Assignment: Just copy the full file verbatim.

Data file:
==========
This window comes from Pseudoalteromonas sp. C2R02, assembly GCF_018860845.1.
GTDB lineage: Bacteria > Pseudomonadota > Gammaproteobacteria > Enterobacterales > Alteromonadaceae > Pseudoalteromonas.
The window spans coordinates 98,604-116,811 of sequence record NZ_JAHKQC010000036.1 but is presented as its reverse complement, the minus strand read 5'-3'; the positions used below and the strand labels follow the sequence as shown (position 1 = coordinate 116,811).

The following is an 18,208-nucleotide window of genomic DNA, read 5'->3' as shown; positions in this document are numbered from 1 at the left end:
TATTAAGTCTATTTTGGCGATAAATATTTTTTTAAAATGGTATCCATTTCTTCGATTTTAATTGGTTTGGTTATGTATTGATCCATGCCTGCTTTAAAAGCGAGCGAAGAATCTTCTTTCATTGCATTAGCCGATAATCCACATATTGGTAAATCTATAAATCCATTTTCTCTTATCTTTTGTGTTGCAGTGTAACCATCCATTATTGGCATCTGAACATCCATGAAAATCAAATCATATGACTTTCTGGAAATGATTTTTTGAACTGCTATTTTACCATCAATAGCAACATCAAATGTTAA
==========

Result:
This window comes from Pseudoalteromonas sp. C2R02, assembly GCF_018860845.1.
GTDB lineage: Bacteria > Pseudomonadota > Gammaproteobacteria > Enterobacterales > Alteromonadaceae > Pseudoalteromonas.
The window spans coordinates 98,604-116,811 of sequence record NZ_JAHKQC010000036.1 but is presented as its reverse complement, the minus strand read 5'-3'; the positions used below and the strand labels follow the sequence as shown (position 1 = coordinate 116,811).

The following is an 18,208-nucleotide window of genomic DNA, read 5'->3' as shown; positions in this document are numbered from 1 at the left end:
TATTAAGTCTATTTTGGCGATAAATATTTTTTTAAAATGGTATCCATTTCTTCGATTTTAATTGGTTTGGTTATGTATTGATCCATGCCTGCTTTAAAAGCGAGCGAAGAATCTTCTTTCATTGCATTAGCCGATAATCCACATATTGGTAAATCTATAAATCCATTTTCTCTTATCTTTTGTGTTGCAGTGTAACCATCCATTATTGGCATCTGAACATCCATGAAAATCAAATCATATGACTTTCTGGAAATGATTTTTTGAACTGCTATTTTACCATCAATAGCAACATCAAATGTTAA